Inside the beating heart of a world championship final
For years I've wondered what goes on when you see a coach seated trackside, shouting to their athlete in the middle of a world final. What are they saying? What can they see? Can the athlete even hear them, let alone change technique and performance?
So, for the women's pole vault final, I abandoned the usual seat on the BBC commentary row and went down trackside with Steve Rippon, coach to British record-holder Kate Dennison. And it did not disappoint.
You think you know a bit about a sport. Then you watch it from mere feet away with a real expert, and suddenly it's brought into new and stunning focus.
Team Dennison is four-strong. Along with coach Steve, there's current men's British number one Steve Lewis; a former track official called Nick noting down on a clipboard who's cleared what on which attempt; and a video analyst filming it all for instant playback.
The rest of the coaches are in the front row, side-on to the vault runway so they can see approach, take-off and clearance. Team Dennison moves 14 rows further back. "You can see much better from up here," says Rippon, his feet bouncing and hands grabbing his knees as the tension ratchets up.
Dennison stands on the runway, the bar at 4.30 metres, pole resting on her shoulder. "Now I start reaching for the beta-blockers," says Rippon. He shifts forward in his seat and glugs from a water bottle. "Watch the wind reading," he mutters. "Come on, Kate. Don't mess about with your grip..."
Dennison sprints down the runway, plants, leaps, rotates and clears. Rippon is on his feet even as she lands. "KATE!" he yells. He waves his arms furiously and points up at the giant screen, wanting her to watch and learn from the replay.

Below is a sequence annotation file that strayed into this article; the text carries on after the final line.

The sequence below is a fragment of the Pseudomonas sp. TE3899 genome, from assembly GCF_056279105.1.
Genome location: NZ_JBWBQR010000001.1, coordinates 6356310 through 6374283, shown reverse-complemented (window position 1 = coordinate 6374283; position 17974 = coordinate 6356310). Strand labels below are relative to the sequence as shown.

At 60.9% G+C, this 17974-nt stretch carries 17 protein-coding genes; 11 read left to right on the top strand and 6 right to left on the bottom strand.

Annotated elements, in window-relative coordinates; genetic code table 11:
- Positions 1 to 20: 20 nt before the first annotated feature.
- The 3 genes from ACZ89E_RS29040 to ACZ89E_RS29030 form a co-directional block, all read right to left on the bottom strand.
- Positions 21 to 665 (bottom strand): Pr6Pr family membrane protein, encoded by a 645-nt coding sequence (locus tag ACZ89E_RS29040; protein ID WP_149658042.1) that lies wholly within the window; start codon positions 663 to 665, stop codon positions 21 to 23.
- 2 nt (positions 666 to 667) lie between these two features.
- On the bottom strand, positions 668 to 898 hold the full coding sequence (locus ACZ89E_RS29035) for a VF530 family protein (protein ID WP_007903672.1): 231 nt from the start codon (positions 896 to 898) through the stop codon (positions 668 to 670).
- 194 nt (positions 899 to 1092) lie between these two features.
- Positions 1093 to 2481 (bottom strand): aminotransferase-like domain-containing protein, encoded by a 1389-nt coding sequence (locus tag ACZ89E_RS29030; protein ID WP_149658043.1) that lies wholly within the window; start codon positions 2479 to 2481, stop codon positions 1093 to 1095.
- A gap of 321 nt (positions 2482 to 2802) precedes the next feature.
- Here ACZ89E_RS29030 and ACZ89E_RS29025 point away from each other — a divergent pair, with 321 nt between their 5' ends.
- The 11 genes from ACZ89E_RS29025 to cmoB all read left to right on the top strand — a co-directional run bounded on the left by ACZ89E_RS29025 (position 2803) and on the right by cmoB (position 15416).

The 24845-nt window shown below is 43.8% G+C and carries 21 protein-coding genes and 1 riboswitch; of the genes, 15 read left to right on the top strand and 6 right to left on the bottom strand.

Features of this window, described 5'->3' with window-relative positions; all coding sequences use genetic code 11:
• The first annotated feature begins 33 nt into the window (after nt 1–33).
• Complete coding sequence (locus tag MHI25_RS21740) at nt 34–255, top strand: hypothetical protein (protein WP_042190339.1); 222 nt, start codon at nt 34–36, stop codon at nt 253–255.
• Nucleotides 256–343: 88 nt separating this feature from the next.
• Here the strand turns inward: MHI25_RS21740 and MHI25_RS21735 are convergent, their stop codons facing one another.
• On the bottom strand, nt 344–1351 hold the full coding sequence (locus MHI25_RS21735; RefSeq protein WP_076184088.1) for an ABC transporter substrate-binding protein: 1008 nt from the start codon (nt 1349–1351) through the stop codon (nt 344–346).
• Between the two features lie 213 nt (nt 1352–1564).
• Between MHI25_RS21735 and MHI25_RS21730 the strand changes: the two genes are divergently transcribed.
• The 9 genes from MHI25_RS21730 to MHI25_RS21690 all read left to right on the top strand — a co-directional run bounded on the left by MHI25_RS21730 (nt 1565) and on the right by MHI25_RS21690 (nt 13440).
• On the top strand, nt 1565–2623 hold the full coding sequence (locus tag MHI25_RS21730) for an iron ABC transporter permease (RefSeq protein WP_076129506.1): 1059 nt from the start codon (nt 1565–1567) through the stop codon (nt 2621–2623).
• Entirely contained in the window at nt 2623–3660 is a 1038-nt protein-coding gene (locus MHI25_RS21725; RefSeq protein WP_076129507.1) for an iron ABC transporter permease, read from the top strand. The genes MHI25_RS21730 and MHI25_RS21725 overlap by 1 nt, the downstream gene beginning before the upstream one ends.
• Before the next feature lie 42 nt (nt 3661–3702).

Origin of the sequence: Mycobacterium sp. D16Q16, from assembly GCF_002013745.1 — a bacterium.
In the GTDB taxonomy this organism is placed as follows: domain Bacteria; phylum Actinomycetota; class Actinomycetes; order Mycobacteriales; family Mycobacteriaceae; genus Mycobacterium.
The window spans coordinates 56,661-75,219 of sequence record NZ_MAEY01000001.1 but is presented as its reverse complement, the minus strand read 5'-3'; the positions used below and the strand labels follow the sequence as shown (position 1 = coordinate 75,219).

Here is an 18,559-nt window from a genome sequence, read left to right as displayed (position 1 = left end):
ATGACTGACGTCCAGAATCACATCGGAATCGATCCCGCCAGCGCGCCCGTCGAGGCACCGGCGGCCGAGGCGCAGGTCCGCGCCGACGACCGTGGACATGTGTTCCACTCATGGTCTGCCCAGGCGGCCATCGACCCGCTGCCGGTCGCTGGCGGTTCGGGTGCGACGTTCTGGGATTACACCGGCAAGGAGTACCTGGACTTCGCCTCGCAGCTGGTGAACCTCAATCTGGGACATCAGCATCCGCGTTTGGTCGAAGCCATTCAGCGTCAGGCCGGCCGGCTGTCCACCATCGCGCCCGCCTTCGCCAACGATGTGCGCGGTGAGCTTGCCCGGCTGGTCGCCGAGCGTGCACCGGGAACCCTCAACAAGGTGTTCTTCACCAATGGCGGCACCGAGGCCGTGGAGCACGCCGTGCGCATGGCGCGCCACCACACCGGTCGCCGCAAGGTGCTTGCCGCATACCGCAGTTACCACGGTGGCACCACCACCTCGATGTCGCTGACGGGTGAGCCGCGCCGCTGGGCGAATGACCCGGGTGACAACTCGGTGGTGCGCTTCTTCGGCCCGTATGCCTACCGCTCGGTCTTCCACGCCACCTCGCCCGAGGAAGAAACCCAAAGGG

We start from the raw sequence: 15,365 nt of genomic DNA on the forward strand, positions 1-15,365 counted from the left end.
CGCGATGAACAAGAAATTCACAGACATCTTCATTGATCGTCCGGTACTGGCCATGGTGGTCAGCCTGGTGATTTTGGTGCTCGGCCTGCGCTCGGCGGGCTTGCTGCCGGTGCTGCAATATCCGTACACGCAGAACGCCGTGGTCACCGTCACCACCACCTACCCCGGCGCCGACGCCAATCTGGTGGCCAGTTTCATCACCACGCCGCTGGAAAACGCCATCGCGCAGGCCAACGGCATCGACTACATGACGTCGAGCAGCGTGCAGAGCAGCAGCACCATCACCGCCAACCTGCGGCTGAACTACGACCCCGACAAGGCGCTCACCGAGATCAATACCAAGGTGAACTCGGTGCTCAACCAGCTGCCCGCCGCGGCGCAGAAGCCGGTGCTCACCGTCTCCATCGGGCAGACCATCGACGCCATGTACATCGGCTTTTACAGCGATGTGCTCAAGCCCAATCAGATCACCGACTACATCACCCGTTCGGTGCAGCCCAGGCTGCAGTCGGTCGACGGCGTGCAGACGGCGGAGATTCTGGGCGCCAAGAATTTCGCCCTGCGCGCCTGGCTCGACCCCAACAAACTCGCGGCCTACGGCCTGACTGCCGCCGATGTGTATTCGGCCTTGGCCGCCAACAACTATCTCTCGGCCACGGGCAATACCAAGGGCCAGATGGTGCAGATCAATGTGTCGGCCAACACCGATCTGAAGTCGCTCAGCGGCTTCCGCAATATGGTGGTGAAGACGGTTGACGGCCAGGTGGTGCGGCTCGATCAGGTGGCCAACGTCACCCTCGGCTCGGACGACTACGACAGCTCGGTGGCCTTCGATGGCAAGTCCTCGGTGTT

The video camera is passed to him. He touches the screen and watches four or five times before dashing down the steps. Dennison jogs over and Rippon shouts across the five metre-wide gap that separates them.
The vital information? He wants the stands that support the bar to be moved five centimetres closer to the take-off. Each athlete can adjust the position to suit the parabola of their jump, and Rippon has spotted that Dennison is reaching her maximum height early. Dennison nods and walks slowly back to her kit-bag.
The adrenaline fizzing through Rippon is patently obvious. As Dennison gets ready for her next attempt he has his arms folded tight, hands squeezed under his armpits. "Get up! GET UP!" he shouts, as she drives up towards the bar, rotates and skims clear again.
"This is the worst part," he says, watching the replay again and again. "As a coach you feel helpless, but you have to stay logical. A final like this is a game of chess. There are so many variables, so many tiny things you can change."
Each coach goes through the same process. They stand rigid as their athlete vaults, watch the giant screen and then bellow instructions and adjustments.
The crowd go wild for German favourite Anna Battke. "She hasn't got a chance," whispers Steve. "She told her coach that she'd had a dream last month, where she failed at every competition until the Worlds and then won the gold medal." He shakes his head. "She's got the first part right, anyway."
Battke crashes through the bar. A few minutes later she is out.
"If Kate can finish in the top eight, that would be brilliant," says Rippon. "That would get her an invite to the meet in Zurich next week, and maybe Brussels." Nick scans the list of clearances and calculates overall positions on countback. Dennison is in seventh. "Prize money!" beams Steve.
The rest of the stadium goes bananas as Usain Bolt appears for the 100m medal ceremony, and the pole vault competition is put on temporary hold. The coaches talk among themselves. Do they all get on? "Yup. We sit together, we travel together."
And the athletes - do any of them try to put their rivals off? "Never. They're competing against gravity, as much as each other. Whoever beats gravity wins."
The competition restarts. Vaulter after vaulter fails. Russia's Tatyana Polnova rolls away from the metre-deep landing bed, clutching her bloodied nose. "She's broken that," says Steve, grimly.